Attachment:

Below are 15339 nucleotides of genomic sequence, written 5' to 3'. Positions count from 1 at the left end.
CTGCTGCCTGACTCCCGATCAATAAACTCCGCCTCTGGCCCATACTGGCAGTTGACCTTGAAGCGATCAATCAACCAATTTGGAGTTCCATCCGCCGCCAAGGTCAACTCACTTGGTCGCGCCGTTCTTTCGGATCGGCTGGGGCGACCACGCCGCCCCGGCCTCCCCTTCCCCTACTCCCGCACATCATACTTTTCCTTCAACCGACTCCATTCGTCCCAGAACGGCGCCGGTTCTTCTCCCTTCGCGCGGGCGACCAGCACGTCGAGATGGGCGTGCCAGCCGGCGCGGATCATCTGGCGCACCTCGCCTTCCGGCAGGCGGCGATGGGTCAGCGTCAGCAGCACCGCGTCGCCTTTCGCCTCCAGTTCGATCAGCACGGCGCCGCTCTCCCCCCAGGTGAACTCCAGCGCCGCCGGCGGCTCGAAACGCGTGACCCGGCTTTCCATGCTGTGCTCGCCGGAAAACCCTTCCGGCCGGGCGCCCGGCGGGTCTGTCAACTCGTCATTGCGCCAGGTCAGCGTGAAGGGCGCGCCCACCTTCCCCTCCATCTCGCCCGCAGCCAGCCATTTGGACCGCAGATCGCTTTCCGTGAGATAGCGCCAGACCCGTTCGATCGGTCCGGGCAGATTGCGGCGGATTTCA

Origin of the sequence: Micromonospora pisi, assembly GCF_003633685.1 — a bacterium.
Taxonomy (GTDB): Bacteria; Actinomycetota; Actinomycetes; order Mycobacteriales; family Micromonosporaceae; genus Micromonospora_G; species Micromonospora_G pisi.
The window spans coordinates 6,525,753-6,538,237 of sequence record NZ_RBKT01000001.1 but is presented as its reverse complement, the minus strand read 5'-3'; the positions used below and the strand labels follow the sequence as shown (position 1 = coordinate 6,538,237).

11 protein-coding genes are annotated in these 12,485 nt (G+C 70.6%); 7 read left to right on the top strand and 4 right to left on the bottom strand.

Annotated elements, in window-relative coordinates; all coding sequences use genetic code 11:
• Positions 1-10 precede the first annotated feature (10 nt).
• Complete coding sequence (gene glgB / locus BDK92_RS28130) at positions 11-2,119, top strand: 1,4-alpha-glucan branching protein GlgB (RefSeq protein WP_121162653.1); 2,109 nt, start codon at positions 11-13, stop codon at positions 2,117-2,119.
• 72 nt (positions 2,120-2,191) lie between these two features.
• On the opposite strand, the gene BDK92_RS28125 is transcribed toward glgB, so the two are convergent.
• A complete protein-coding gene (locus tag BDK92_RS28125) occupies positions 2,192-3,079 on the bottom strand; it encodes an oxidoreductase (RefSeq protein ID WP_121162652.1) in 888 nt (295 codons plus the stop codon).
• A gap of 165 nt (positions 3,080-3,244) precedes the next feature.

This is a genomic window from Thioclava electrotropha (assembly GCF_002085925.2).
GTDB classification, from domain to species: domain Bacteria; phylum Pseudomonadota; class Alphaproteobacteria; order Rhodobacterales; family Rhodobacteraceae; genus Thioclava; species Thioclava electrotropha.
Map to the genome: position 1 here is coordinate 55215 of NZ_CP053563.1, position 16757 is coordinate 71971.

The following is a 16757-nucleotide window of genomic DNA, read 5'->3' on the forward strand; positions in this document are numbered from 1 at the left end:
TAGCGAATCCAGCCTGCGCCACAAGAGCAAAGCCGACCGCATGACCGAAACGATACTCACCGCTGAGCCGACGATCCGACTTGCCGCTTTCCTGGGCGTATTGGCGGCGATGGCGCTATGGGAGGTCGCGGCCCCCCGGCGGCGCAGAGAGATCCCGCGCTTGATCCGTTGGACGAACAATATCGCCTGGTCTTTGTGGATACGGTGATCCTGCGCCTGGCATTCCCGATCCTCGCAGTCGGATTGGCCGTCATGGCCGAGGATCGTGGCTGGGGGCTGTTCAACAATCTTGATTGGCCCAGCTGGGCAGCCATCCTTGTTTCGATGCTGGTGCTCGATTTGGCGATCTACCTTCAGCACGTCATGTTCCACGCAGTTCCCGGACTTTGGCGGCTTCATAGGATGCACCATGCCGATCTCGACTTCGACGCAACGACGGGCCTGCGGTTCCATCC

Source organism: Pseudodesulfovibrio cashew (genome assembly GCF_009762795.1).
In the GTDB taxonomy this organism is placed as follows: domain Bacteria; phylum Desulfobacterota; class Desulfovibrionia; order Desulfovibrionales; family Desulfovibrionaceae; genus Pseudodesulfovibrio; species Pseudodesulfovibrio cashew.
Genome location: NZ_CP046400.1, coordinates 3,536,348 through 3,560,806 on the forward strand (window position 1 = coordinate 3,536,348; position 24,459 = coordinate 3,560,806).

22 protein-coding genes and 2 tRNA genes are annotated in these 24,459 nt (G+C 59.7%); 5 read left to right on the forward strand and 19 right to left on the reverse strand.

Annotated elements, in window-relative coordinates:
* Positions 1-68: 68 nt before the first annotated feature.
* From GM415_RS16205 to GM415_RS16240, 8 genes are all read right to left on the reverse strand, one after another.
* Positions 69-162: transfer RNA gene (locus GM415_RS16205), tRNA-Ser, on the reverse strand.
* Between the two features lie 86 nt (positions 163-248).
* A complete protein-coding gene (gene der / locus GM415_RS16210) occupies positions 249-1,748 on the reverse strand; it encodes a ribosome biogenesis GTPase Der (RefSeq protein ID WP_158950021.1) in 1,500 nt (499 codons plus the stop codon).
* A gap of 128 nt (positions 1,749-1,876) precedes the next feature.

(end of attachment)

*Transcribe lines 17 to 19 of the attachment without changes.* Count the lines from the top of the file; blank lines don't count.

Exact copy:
The following is a 16757-nucleotide window of genomic DNA, read 5'->3' on the forward strand; positions in this document are numbered from 1 at the left end:
TAGCGAATCCAGCCTGCGCCACAAGAGCAAAGCCGACCGCATGACCGAAACGATACTCACCGCTGAGCCGACGATCCGACTTGCCGCTTTCCTGGGCGTATTGGCGGCGATGGCGCTATGGGAGGTCGCGGCCCCCCGGCGGCGCAGAGAGATCCCGCGCTTGATCCGTTGGACGAACAATATCGCCTGGTCTTTGTGGATACGGTGATCCTGCGCCTGGCATTCCCGATCCTCGCAGTCGGATTGGCCGTCATGGCCGAGGATCGTGGCTGGGGGCTGTTCAACAATCTTGATTGGCCCAGCTGGGCAGCCATCCTTGTTTCGATGCTGGTGCTCGATTTGGCGATCTACCTTCAGCACGTCATGTTCCACGCAGTTCCCGGACTTTGGCGGCTTCATAGGATGCACCATGCCGATCTCGACTTCGACGCAACGACGGGCCTGCGGTTCCATCC

Source organism: Pseudodesulfovibrio cashew (genome assembly GCF_009762795.1).